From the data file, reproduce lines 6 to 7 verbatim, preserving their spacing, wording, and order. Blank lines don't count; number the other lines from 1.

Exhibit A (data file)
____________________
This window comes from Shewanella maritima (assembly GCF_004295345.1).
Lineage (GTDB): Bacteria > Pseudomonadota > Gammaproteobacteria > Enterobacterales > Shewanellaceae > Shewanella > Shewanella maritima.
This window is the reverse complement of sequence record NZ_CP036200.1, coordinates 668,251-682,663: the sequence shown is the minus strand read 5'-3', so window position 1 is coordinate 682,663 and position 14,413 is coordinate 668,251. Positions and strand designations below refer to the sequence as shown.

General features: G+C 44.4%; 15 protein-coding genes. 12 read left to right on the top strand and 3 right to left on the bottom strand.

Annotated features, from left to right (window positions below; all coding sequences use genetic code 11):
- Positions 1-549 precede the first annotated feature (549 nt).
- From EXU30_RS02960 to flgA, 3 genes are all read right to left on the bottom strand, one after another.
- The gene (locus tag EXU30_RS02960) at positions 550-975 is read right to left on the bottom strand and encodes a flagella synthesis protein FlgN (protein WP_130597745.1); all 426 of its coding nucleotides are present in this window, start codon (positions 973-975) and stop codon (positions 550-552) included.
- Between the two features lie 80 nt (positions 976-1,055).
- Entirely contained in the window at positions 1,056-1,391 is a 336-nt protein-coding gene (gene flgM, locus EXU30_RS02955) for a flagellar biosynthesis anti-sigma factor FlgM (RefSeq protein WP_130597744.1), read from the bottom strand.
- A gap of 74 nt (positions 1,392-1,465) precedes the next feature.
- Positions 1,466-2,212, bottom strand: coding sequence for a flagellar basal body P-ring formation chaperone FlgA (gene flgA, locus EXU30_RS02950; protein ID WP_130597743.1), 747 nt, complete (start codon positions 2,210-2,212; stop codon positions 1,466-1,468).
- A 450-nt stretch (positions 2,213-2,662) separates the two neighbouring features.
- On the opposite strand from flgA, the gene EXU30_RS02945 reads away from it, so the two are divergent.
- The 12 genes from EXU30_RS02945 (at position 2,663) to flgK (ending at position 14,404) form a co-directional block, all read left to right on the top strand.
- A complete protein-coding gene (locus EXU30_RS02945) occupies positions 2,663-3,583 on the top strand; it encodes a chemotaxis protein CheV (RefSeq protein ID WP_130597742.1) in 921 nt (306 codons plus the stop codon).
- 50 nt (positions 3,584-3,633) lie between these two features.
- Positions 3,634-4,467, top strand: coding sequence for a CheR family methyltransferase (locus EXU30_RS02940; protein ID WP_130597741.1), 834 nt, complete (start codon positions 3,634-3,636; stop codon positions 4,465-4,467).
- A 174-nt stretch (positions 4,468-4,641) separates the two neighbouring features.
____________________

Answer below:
- Positions 1-549 precede the first annotated feature (549 nt).
- From EXU30_RS02960 to flgA, 3 genes are all read right to left on the bottom strand, one after another.